Top 4 questions skiing families ask
Written by Robert Shirk • Sep 20, 2013
Family ski vacation expert Amy Whitley answers 4 of the most commonly asked questions by skiing families.
Question #1: "Should we rent or buy ski or snowboard equipment for our kids?"
Great question! It can be hard enough outfitting an entire family for skiing and snowboarding once, let alone once per year, every year! Kids grow fast, and ski equipment is expensive. However, whether to rent or buy depends on how often you plan to ski, and where. If you plan to take one or two destination ski trips far from home, renting at the resort can be your best bet. Opt for week-long rentals instead of daily, or look for a ski package that includes rentals. If that's not possible, do your research and find a ski rental company local to your resort. Many will deliver ski rentals to your vacation home or condo and charge less than the resort ski rental shop.
If you plan to ski consistently throughout the season at a home resort, check for a ski or snowboard exchange program at your local ski shop. Here's how most work: pay a one-time fee per child, outfit him or her in skis, boots, and poles (or boots and board), and exchange the equipment for the next size up annually for up to three years. Want to buy outright? Start at your local ski swap or your local Craigslist page. Kids' gear is always on the market, always a bargain, and often almost new.
Question #2: "What age should my kids start skiing and snowboarding?"
As with any skill, the answer depends on the child. That said, we started all three of our kids on skis at age three. Was it always easy? No, just getting them into snow pants can be daunting! But starting early pays off: at most resorts kids ski free or for a deep discount until age 5-6, and beginning early ensures they consider skiing a natural part of winter fun.
The prime goal for early skiers is fun: don't sweat it if your preschooler takes two runs and decides to spend the remainder of the day making snowballs or drinking hot chocolate (his lift ticket was free, remember!). At the end of the day, if young skiers are smiling, it's been a successful 'lesson'. There's a reason why most resorts offer ski and play programs for this age group: experience on the snow should be coupled with lots of games, breaks, and play. During a ski vacation, look for a ski school that offers lessons for two hours or less for this age group, then indoor and outdoor activities in addition to a quiet time or nap.
Question #3: "Are there ways to save money on ski and snowboard lessons?"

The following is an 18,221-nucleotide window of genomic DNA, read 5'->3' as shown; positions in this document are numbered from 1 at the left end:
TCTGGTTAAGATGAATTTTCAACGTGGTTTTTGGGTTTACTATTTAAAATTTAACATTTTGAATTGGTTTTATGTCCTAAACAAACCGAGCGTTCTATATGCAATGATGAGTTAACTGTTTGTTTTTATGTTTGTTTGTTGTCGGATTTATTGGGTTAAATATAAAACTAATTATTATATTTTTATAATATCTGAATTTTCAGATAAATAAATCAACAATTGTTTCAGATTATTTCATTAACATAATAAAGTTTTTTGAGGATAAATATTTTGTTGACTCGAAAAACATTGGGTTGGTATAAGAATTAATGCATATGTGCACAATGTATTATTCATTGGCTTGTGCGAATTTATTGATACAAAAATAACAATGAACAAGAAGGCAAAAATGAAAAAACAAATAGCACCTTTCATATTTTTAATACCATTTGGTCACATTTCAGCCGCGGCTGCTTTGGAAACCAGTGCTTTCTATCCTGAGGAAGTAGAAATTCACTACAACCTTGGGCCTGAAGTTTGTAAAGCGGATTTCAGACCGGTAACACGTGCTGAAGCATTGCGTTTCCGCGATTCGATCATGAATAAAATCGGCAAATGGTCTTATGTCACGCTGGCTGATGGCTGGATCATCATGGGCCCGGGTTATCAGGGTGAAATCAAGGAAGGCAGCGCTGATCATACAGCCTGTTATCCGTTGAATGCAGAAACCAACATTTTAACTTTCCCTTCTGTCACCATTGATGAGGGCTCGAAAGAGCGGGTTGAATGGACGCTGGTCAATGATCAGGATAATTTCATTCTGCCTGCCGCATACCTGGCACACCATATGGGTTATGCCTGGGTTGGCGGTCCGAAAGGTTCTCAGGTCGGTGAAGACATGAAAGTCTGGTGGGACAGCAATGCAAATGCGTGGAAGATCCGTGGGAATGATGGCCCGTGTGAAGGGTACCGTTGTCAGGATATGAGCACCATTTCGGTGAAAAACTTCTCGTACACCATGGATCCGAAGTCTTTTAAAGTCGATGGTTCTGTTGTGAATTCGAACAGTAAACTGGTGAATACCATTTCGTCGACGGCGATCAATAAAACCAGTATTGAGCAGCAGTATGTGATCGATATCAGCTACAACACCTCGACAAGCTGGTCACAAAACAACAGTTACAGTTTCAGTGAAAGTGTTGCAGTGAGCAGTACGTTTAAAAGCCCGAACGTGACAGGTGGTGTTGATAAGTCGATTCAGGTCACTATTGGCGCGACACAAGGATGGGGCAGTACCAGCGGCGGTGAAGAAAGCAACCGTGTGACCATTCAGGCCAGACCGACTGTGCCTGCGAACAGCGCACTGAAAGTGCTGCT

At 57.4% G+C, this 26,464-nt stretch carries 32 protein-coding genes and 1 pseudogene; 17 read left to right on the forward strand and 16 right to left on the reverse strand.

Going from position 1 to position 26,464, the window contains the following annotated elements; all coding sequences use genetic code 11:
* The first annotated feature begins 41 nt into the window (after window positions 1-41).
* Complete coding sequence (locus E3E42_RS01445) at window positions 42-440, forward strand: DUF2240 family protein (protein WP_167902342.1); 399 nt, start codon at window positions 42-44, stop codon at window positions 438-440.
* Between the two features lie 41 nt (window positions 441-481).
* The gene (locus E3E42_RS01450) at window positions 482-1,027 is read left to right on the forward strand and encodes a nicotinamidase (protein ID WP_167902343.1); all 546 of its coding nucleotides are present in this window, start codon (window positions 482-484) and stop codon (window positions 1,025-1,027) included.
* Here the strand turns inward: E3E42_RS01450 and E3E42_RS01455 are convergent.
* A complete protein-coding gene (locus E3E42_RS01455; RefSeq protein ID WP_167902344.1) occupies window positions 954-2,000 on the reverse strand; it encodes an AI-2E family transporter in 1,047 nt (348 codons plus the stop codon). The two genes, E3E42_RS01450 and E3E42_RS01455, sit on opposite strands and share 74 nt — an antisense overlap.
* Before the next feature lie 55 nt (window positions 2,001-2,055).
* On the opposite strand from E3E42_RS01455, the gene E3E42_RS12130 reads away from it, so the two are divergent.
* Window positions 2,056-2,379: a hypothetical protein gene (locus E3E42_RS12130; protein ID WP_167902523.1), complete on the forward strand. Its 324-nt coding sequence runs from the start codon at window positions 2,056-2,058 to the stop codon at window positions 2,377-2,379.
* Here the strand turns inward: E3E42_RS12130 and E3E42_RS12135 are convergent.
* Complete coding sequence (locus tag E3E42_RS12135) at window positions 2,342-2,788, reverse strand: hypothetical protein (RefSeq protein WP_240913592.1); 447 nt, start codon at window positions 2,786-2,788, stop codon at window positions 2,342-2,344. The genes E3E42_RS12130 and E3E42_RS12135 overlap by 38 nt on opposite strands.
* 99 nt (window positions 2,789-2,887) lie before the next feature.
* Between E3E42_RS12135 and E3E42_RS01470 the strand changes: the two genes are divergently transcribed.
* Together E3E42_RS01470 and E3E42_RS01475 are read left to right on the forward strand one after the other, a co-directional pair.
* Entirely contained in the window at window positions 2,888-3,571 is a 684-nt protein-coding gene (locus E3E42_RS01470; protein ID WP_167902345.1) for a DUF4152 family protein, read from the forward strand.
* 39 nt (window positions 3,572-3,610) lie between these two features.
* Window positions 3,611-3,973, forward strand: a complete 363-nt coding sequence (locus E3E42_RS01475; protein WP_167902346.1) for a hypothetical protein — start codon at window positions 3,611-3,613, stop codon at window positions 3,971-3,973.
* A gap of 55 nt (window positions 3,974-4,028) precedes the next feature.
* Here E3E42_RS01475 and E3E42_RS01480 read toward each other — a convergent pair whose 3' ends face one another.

Your vacation budget definitely takes a hit when ski or snowboard lessons are added to the itinerary. But they're an important part of any family ski vacation with beginner or intermediate skiers and riders. Plus, enrolling the kids in ski school gives parents some alone time on the slopes (or in the spa...your choice!.
There are ways to save money on lessons. First, consider a private lesson instead of a group lesson. Yes, yes, private lessons are more expensive, but wait! At most resorts, it's permitted to enroll up to an entire family in one private lesson. Allowing siblings to share one lesson (or Mom and Dad, too!) is often less money than enrolling each child in a group lesson. As a bonus, they'll get more individualized attention and get to stay together.
Look for packages that bundle lessons with rentals and lift tickets. This is only a deal if your child is of lift ticket fee age (as opposed to free), but if you do have to pony up for his or her ticket, getting a lesson as well can sure take the sting out of it.
If you plan to ski at a local resort all season long, look for a youth ski racing or freestyle program. Our kids learned to ski in an alpine downhill racing program, and had fun racing while learning basic skills. The cost of a racing program can seem high, but most include full-day lessons at least once per week for up to nine weeks. When compared to the cost of nine one-day lessons at a resort, you're getting a deal!
If your family is already advanced in skiing or snowboarding, consider a mountain tour during your ski vacation. Most resorts offer these tours for free at designated times (often 10 am and 1 pm). A mountain tour is a great way to learn inside tips from a local expert, find 'secret' runs and hidden stashes, and learn more about the resort in an intimate setting.
Question #4: "How can we save money on dining during a family ski vacation?"
Three words: your own kitchen. Many ski resort condos, town homes, vacation rentals, and even suites now include a full kitchen. Grocery shop before arriving, and make your own breakfasts and dinners in-house. We like to treat ourselves by eating lunch on the mountain in the resort lodges, but if you're in ski-in, ski-out accommodations, you could stop back 'home' for lunch, too.
Pack healthy snack options in each child's ski jacket pocket before heading to the slopes in the mornings (we like granola bars, trail mix, or energy bars), and use hydration packs to stay hydrated all day. (Kids won't need multiple bottled drinks in the lodge.) In the evenings, we like to treat ourselves to s'mores: many resort villages include communal fire pits where families can gather to share s'more making ingredients, or resorts themselves may pass out the goods.